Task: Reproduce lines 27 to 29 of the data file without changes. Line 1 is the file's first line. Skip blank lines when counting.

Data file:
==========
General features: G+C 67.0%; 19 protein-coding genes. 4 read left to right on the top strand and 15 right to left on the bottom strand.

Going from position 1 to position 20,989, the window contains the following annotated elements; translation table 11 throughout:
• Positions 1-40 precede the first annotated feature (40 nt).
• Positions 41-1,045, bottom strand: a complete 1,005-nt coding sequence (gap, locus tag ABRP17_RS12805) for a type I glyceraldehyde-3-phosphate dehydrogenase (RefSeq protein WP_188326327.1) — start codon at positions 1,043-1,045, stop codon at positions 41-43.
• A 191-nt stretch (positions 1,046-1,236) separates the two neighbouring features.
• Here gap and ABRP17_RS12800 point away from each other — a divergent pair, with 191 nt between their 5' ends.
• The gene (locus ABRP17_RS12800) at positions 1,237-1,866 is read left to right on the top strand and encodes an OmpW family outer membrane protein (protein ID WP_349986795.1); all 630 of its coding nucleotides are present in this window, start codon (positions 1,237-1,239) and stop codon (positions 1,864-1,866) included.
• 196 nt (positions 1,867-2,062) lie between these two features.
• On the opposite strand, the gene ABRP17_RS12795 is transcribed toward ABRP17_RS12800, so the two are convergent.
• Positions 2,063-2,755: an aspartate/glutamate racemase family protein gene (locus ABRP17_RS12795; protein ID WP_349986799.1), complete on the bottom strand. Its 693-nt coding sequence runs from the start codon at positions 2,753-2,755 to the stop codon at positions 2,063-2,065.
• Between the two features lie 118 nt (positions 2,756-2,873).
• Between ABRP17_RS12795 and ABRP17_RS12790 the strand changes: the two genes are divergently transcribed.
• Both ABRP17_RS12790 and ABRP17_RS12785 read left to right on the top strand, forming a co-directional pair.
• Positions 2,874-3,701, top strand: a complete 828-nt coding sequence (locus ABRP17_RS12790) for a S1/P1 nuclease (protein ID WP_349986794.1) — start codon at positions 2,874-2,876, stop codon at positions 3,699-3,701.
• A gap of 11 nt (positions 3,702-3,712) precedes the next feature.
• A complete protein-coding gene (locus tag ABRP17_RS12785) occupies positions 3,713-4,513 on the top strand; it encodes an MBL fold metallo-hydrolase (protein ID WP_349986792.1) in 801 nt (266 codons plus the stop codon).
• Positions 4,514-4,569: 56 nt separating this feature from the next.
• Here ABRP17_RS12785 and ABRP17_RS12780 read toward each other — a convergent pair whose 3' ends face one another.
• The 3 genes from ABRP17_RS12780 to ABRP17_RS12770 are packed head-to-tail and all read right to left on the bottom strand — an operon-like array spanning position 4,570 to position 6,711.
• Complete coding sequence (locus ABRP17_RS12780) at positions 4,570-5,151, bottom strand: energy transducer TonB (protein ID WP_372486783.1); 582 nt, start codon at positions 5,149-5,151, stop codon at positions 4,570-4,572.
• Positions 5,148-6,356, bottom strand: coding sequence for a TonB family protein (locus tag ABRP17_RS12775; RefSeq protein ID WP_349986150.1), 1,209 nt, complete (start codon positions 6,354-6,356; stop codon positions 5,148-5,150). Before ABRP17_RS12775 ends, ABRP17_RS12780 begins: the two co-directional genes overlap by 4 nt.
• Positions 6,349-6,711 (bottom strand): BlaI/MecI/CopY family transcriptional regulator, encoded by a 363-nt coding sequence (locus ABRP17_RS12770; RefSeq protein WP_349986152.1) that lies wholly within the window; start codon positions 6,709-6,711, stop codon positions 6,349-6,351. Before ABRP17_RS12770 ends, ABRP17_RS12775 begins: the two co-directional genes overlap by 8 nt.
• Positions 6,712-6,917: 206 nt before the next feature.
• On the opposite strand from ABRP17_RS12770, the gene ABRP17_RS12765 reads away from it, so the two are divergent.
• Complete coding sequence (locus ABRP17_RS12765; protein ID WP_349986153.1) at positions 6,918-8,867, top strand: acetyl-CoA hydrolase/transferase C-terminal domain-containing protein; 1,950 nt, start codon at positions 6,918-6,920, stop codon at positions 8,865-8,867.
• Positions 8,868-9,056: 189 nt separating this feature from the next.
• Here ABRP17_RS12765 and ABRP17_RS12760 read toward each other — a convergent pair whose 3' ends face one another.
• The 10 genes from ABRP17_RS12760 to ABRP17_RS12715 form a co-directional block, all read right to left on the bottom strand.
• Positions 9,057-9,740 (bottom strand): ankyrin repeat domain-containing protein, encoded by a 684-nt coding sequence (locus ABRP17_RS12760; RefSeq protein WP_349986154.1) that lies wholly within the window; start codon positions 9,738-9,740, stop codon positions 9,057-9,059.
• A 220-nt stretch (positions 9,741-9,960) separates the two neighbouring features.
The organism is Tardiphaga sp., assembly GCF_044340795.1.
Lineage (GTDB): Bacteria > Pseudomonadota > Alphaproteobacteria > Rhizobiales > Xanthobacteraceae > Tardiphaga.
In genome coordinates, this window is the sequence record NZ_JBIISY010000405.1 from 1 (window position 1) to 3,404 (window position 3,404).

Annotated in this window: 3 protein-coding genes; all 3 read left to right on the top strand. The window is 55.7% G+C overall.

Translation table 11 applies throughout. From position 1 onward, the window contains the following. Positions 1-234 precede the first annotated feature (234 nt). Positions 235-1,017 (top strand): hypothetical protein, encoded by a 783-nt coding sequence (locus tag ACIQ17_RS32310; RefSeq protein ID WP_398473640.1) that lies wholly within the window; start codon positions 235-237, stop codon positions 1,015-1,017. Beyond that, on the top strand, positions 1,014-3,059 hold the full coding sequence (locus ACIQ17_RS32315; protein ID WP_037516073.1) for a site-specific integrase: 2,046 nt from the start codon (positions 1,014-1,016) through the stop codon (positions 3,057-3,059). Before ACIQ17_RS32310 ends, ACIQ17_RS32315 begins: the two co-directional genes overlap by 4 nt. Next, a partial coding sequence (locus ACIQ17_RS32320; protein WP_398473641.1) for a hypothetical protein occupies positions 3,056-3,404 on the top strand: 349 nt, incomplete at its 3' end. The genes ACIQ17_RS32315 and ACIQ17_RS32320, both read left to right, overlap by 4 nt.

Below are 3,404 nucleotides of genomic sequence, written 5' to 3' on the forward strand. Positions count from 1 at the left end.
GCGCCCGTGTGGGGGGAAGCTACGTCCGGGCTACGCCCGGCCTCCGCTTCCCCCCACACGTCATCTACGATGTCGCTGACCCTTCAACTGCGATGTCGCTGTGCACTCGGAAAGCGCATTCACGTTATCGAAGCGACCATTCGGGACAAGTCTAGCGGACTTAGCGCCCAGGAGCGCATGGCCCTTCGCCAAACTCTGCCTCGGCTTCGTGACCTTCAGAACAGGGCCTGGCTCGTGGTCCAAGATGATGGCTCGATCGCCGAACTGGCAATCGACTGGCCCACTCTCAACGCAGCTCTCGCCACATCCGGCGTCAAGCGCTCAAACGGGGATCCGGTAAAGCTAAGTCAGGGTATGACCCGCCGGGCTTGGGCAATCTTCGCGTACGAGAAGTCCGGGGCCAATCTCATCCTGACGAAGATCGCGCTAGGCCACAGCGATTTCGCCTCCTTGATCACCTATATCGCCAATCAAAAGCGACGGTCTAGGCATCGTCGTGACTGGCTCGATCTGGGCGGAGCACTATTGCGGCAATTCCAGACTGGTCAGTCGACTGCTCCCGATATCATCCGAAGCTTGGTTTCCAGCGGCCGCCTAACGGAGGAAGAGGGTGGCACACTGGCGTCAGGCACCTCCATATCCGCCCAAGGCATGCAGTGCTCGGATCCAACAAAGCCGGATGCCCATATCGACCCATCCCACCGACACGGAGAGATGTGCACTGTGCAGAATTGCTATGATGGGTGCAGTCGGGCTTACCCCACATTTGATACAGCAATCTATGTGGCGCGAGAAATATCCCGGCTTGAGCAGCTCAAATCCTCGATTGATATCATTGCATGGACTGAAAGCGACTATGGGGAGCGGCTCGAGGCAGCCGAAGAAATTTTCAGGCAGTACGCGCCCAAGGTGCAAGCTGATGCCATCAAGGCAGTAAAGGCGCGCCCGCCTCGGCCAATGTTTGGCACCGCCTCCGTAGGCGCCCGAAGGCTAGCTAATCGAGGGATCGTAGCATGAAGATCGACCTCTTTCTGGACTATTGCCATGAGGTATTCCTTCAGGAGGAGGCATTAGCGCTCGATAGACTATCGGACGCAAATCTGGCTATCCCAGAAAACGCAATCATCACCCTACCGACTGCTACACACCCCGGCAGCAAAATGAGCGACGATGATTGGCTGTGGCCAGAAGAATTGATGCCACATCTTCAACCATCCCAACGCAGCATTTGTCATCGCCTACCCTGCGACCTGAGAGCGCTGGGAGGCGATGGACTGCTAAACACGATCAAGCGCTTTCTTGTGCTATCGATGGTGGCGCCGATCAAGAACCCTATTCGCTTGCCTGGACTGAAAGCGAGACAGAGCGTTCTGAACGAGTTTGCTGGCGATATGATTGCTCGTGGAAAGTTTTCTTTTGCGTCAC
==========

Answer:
• Here ABRP17_RS12765 and ABRP17_RS12760 read toward each other — a convergent pair whose 3' ends face one another.
• The 10 genes from ABRP17_RS12760 to ABRP17_RS12715 form a co-directional block, all read right to left on the bottom strand.
• Positions 9,057-9,740 (bottom strand): ankyrin repeat domain-containing protein, encoded by a 684-nt coding sequence (locus ABRP17_RS12760; RefSeq protein WP_349986154.1) that lies wholly within the window; start codon positions 9,738-9,740, stop codon positions 9,057-9,059.